U.S. consumer sentiment moved higher than expected, the University of Michigan’s survey of consumers showed Friday.
After advancing in August and September, economists had expected the preliminary reading of the University of Michigan’s consumer sentiment index to hold nearly steady, ticking up to 80.5 from last month’s 80.4. Instead, it climbed to 81.2.
Despite the decline from the very high levels in this index that held for Trump’s first three years, it is still above the average reading of 79 for the Obama administration.
The increase was led by a rise in the expectations component to 78.8 from 75.6 in September. That was much better than expected. The current conditions gauge dipped to 84.9 from 87.8, which may reflect the rise in layoffs in the first week of the month and the stalling of stimulus talks between House Speaker Nancy Pelosi and Treasury Secretary Steven Mnuchin. As well, infections have been rising in recent weeks.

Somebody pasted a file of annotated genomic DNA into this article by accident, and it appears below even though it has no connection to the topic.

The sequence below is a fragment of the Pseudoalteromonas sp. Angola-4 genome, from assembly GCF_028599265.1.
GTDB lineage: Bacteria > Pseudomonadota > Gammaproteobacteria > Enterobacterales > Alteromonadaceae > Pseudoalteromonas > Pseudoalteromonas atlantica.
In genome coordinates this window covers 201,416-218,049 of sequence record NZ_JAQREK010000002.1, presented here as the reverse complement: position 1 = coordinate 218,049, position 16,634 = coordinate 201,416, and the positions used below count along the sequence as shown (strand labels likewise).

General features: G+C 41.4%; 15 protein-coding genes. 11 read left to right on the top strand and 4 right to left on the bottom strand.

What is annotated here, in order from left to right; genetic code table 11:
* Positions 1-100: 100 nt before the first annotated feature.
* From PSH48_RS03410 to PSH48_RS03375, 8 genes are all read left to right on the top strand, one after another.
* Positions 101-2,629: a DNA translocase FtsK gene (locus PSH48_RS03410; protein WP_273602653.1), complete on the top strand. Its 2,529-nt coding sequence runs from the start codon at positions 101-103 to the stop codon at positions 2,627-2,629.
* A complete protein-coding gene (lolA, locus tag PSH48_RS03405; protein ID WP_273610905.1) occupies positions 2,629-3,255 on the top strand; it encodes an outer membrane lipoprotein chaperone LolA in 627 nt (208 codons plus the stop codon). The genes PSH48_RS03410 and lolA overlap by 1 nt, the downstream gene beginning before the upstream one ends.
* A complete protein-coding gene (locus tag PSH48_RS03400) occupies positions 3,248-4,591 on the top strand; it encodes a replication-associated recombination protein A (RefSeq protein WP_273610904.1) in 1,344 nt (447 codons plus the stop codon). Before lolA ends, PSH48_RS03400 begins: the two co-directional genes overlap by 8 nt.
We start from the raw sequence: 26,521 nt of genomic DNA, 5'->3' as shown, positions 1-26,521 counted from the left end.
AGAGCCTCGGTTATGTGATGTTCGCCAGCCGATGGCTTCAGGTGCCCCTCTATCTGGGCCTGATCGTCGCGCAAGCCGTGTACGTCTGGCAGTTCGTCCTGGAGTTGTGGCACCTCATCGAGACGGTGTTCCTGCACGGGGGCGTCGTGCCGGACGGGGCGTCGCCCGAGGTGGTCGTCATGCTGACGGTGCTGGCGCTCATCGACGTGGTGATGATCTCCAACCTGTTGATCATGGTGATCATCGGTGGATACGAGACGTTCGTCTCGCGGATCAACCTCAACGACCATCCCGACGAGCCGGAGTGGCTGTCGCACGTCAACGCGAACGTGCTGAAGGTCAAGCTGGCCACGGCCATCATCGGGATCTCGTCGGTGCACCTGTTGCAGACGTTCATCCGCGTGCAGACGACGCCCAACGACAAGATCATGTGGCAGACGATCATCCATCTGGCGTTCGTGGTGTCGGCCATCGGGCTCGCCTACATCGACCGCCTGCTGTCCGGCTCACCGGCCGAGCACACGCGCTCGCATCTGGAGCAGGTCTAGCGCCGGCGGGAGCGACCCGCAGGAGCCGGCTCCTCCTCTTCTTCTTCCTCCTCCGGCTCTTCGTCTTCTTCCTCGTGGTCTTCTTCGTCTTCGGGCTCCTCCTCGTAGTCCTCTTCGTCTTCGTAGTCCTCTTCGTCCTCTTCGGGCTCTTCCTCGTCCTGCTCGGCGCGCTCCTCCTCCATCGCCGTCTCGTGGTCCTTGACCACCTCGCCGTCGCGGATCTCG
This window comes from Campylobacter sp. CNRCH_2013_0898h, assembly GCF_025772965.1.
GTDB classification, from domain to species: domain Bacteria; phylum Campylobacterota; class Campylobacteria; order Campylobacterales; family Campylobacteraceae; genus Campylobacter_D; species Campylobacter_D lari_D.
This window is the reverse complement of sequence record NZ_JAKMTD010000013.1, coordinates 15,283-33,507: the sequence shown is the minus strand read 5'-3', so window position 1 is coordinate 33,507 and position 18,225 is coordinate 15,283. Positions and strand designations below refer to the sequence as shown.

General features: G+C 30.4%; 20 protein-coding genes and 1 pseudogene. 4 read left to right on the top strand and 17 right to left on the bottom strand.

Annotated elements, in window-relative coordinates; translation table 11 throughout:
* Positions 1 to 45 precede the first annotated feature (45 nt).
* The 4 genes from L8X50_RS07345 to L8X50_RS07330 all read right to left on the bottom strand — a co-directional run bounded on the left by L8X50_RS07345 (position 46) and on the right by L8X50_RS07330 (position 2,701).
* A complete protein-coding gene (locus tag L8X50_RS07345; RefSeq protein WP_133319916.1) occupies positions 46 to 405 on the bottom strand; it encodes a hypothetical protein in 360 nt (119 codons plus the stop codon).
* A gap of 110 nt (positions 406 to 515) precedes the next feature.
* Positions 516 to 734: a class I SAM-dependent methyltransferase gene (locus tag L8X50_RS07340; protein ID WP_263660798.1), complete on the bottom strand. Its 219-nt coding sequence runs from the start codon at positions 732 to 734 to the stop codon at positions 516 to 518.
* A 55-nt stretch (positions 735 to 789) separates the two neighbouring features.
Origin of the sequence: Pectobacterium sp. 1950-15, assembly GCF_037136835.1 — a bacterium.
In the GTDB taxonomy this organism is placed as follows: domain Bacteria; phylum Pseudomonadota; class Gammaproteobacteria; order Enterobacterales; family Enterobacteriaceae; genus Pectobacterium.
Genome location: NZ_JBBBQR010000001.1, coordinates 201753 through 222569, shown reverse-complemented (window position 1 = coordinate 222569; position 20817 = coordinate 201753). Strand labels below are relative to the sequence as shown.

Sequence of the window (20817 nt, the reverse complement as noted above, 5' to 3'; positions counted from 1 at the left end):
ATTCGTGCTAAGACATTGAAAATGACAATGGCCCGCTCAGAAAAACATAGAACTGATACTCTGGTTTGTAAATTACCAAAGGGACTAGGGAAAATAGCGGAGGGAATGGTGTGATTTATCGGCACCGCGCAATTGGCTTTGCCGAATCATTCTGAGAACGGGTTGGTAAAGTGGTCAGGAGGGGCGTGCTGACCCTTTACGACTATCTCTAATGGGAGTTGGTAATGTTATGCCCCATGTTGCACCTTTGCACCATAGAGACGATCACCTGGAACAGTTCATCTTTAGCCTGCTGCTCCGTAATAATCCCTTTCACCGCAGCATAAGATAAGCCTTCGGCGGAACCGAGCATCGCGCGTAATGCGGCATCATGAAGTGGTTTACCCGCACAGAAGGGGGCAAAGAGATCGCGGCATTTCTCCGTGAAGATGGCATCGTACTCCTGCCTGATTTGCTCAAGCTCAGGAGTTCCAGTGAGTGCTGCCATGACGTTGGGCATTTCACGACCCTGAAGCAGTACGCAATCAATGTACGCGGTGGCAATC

“Slowing employment growth, the resurgence in COVID-19 infections, and the absence of additional federal relief payments prompted consumers to become more concerned about the current economic conditions,” the survey’s chief economist Richard Curtin said. “Those concerns were largely offset by continued small gains in economic prospects for the year ahead.”
Biden’s lead widened in the survey’s poll about the presidential race. Instead of asking voters who they will vote for or who they support, the survey asks consumers who they expect to win. Biden’s lead grew to seven percentage points in early October from just 1 point in July.
This was in part driven by increased confidence among Democrats who think Biden will win—up 8 points—and declining confidence among Republicans—down 5 points.
Trump, however, has a slight advantage with independents.
“Most elections are decided by those who are non-aligned with either party; the views of Independents remained unchanged and nearly equal, giving Trump a slight advantage of 2 or 3 points,” Curtin said.